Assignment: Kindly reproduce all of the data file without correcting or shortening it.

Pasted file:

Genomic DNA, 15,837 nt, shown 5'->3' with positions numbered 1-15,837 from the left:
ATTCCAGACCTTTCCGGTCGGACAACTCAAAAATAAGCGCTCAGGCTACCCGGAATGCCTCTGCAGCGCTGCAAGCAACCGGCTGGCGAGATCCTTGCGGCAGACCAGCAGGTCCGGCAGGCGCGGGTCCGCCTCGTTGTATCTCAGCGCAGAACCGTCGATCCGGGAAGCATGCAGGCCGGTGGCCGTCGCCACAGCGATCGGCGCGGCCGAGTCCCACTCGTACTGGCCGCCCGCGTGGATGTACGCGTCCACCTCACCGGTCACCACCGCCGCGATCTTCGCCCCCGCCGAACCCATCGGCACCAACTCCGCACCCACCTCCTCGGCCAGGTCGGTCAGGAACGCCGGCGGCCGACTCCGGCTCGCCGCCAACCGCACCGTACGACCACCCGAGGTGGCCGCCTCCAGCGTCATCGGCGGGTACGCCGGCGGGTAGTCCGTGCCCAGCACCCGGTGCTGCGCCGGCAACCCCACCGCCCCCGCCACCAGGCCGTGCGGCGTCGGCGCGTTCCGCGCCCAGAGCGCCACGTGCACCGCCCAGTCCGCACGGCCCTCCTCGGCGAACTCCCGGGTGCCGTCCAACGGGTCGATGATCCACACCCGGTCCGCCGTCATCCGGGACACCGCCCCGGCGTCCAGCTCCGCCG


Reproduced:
Genomic DNA, 15,837 nt, shown 5'->3' with positions numbered 1-15,837 from the left:
ATTCCAGACCTTTCCGGTCGGACAACTCAAAAATAAGCGCTCAGGCTACCCGGAATGCCTCTGCAGCGCTGCAAGCAACCGGCTGGCGAGATCCTTGCGGCAGACCAGCAGGTCCGGCAGGCGCGGGTCCGCCTCGTTGTATCTCAGCGCAGAACCGTCGATCCGGGAAGCATGCAGGCCGGTGGCCGTCGCCACAGCGATCGGCGCGGCCGAGTCCCACTCGTACTGGCCGCCCGCGTGGATGTACGCGTCCACCTCACCGGTCACCACCGCCGCGATCTTCGCCCCCGCCGAACCCATCGGCACCAACTCCGCACCCACCTCCTCGGCCAGGTCGGTCAGGAACGCCGGCGGCCGACTCCGGCTCGCCGCCAACCGCACCGTACGACCACCCGAGGTGGCCGCCTCCAGCGTCATCGGCGGGTACGCCGGCGGGTAGTCCGTGCCCAGCACCCGGTGCTGCGCCGGCAACCCCACCGCCCCCGCCACCAGGCCGTGCGGCGTCGGCGCGTTCCGCGCCCAGAGCGCCACGTGCACCGCCCAGTCCGCACGGCCCTCCTCGGCGAACTCCCGGGTGCCGTCCAACGGGTCGATGATCCACACCCGGTCCGCCGTCATCCGGGACACCGCCCCGGCGTCCAGCTCCGCCG